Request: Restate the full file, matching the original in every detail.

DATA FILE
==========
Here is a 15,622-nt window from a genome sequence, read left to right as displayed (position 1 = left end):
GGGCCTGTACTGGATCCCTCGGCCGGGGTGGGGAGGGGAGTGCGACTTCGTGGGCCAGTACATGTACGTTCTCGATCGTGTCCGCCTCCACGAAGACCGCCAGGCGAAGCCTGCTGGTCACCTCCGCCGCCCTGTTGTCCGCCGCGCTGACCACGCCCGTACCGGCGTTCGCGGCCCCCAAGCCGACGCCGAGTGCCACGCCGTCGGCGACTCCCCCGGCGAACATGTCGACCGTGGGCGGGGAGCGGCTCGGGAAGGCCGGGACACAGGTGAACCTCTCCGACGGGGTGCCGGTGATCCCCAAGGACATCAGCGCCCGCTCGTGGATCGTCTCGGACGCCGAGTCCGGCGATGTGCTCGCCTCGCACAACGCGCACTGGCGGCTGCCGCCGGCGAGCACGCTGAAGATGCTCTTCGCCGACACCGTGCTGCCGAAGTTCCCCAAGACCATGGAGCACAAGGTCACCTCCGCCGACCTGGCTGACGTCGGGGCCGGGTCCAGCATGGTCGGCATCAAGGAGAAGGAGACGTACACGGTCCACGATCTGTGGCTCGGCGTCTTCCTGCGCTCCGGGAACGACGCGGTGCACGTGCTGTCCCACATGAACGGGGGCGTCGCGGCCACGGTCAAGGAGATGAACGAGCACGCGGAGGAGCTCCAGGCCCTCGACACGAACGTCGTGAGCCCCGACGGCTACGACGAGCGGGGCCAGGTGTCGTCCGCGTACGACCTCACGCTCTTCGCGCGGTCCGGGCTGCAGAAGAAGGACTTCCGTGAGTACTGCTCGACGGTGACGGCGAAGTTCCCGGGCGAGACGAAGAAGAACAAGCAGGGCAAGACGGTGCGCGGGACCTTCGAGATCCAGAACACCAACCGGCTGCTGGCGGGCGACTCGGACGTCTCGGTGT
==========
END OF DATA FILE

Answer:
Here is a 15,622-nt window from a genome sequence, read left to right as displayed (position 1 = left end):
GGGCCTGTACTGGATCCCTCGGCCGGGGTGGGGAGGGGAGTGCGACTTCGTGGGCCAGTACATGTACGTTCTCGATCGTGTCCGCCTCCACGAAGACCGCCAGGCGAAGCCTGCTGGTCACCTCCGCCGCCCTGTTGTCCGCCGCGCTGACCACGCCCGTACCGGCGTTCGCGGCCCCCAAGCCGACGCCGAGTGCCACGCCGTCGGCGACTCCCCCGGCGAACATGTCGACCGTGGGCGGGGAGCGGCTCGGGAAGGCCGGGACACAGGTGAACCTCTCCGACGGGGTGCCGGTGATCCCCAAGGACATCAGCGCCCGCTCGTGGATCGTCTCGGACGCCGAGTCCGGCGATGTGCTCGCCTCGCACAACGCGCACTGGCGGCTGCCGCCGGCGAGCACGCTGAAGATGCTCTTCGCCGACACCGTGCTGCCGAAGTTCCCCAAGACCATGGAGCACAAGGTCACCTCCGCCGACCTGGCTGACGTCGGGGCCGGGTCCAGCATGGTCGGCATCAAGGAGAAGGAGACGTACACGGTCCACGATCTGTGGCTCGGCGTCTTCCTGCGCTCCGGGAACGACGCGGTGCACGTGCTGTCCCACATGAACGGGGGCGTCGCGGCCACGGTCAAGGAGATGAACGAGCACGCGGAGGAGCTCCAGGCCCTCGACACGAACGTCGTGAGCCCCGACGGCTACGACGAGCGGGGCCAGGTGTCGTCCGCGTACGACCTCACGCTCTTCGCGCGGTCCGGGCTGCAGAAGAAGGACTTCCGTGAGTACTGCTCGACGGTGACGGCGAAGTTCCCGGGCGAGACGAAGAAGAACAAGCAGGGCAAGACGGTGCGCGGGACCTTCGAGATCCAGAACACCAACCGGCTGCTGGCGGGCGACTCGGACGTCTCGGTGT